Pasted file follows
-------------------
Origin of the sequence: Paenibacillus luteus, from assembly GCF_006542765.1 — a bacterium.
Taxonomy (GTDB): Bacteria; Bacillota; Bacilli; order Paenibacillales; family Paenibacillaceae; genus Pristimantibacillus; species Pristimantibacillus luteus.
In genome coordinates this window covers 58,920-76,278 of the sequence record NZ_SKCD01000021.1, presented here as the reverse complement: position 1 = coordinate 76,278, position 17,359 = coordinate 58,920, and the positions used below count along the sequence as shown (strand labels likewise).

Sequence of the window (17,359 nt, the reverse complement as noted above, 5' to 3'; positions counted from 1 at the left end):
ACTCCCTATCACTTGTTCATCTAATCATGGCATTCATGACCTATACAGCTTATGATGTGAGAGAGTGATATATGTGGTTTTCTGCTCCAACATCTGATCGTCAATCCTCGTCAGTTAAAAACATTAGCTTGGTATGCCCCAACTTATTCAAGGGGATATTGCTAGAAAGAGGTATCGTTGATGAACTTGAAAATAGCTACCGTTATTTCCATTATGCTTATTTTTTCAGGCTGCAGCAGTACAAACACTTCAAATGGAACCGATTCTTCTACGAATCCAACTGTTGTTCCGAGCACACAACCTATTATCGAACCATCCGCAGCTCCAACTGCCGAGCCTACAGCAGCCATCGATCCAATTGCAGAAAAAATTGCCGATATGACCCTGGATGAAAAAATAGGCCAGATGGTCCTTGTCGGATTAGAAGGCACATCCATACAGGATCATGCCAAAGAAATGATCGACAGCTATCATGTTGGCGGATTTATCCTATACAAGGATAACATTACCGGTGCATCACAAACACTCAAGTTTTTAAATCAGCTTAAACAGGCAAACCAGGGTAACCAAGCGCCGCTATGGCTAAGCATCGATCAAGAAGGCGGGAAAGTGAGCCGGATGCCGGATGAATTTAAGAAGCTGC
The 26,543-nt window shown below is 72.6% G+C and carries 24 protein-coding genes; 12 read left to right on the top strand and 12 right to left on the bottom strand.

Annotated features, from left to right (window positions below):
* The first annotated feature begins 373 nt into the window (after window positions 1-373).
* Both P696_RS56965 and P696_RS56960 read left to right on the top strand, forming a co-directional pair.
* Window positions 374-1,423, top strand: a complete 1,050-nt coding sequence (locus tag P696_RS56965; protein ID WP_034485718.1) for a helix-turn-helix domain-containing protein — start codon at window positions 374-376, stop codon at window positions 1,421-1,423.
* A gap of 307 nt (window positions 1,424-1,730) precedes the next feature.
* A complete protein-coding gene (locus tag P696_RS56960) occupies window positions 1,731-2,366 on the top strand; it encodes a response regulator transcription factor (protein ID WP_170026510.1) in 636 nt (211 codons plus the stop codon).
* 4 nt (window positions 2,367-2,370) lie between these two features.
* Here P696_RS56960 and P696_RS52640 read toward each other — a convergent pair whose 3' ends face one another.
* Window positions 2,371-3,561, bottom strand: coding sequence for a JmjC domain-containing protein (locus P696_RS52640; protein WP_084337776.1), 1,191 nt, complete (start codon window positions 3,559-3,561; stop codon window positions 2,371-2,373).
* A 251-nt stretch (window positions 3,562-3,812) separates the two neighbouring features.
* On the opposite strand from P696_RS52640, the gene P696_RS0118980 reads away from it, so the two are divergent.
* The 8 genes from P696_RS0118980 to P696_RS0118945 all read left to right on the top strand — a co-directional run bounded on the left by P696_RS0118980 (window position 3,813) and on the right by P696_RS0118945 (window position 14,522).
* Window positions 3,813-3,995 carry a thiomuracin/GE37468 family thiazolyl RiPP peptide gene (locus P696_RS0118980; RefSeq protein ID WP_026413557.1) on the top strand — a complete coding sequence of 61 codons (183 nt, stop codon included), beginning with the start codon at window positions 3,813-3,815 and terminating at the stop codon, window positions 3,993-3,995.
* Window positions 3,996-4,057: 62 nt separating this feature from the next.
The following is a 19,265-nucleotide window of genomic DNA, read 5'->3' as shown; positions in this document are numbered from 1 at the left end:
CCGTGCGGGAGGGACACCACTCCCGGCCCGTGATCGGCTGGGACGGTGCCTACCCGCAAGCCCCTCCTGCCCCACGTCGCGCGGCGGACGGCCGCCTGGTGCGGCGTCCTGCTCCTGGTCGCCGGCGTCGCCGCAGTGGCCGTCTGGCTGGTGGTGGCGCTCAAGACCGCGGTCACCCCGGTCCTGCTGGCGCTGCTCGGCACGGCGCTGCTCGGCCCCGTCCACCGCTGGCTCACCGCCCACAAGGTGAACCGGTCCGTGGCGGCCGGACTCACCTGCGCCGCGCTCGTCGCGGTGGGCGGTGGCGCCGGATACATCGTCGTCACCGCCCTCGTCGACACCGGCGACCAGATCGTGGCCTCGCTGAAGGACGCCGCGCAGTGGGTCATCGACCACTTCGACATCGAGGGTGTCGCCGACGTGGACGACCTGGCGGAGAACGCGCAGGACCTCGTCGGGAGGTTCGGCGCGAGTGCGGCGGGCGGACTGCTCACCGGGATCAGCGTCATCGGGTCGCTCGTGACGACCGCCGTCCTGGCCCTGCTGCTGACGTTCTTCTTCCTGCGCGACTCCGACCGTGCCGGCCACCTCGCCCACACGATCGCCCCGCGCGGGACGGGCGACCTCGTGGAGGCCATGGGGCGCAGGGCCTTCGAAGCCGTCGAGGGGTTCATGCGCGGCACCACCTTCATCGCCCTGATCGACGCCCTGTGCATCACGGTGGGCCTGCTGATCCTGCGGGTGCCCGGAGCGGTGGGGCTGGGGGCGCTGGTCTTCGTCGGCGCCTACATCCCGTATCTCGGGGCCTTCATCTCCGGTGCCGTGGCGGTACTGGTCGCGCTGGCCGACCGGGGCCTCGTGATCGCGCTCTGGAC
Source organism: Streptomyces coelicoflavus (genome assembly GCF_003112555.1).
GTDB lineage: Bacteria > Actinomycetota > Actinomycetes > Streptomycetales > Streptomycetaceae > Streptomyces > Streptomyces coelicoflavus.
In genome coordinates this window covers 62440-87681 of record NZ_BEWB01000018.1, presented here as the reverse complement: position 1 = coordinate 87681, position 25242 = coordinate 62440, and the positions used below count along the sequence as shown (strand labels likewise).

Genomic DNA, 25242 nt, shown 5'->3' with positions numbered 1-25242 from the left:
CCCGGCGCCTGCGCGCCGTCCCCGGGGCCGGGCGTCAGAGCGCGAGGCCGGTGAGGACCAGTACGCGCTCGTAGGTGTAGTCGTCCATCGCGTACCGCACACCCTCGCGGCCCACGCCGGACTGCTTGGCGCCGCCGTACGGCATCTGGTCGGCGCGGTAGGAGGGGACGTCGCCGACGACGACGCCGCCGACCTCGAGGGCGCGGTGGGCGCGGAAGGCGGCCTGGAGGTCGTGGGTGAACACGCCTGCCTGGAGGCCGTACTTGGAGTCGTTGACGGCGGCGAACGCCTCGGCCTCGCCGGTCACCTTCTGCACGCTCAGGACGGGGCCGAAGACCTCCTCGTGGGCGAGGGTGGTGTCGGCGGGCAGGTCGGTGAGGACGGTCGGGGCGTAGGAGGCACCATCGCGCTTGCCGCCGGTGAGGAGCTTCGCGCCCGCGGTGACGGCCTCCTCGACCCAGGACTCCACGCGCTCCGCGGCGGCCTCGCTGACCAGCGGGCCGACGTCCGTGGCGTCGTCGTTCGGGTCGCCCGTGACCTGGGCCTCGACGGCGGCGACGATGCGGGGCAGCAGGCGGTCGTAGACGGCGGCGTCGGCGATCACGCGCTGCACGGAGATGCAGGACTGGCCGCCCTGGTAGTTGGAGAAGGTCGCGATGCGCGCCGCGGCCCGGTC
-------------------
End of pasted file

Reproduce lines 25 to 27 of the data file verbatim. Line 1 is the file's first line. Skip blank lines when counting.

In genome coordinates this window covers 62440-87681 of record NZ_BEWB01000018.1, presented here as the reverse complement: position 1 = coordinate 87681, position 25242 = coordinate 62440, and the positions used below count along the sequence as shown (strand labels likewise).

Genomic DNA, 25242 nt, shown 5'->3' with positions numbered 1-25242 from the left:
CCCGGCGCCTGCGCGCCGTCCCCGGGGCCGGGCGTCAGAGCGCGAGGCCGGTGAGGACCAGTACGCGCTCGTAGGTGTAGTCGTCCATCGCGTACCGCACACCCTCGCGGCCCACGCCGGACTGCTTGGCGCCGCCGTACGGCATCTGGTCGGCGCGGTAGGAGGGGACGTCGCCGACGACGACGCCGCCGACCTCGAGGGCGCGGTGGGCGCGGAAGGCGGCCTGGAGGTCGTGGGTGAACACGCCTGCCTGGAGGCCGTACTTGGAGTCGTTGACGGCGGCGAACGCCTCGGCCTCGCCGGTCACCTTCTGCACGCTCAGGACGGGGCCGAAGACCTCCTCGTGGGCGAGGGTGGTGTCGGCGGGCAGGTCGGTGAGGACGGTCGGGGCGTAGGAGGCACCATCGCGCTTGCCGCCGGTGAGGAGCTTCGCGCCCGCGGTGACGGCCTCCTCGACCCAGGACTCCACGCGCTCCGCGGCGGCCTCGCTGACCAGCGGGCCGACGTCCGTGGCGTCGTCGTTCGGGTCGCCCGTGACCTGGGCCTCGACGGCGGCGACGATGCGGGGCAGCAGGCGGTCGTAGACGGCGGCGTCGGCGATCACGCGCTGCACGGAGATGCAGGACTGGCCGCCCTGGTAGTTGGAGAAGGTCGCGATGCGCGCCGCGGCCCGGTC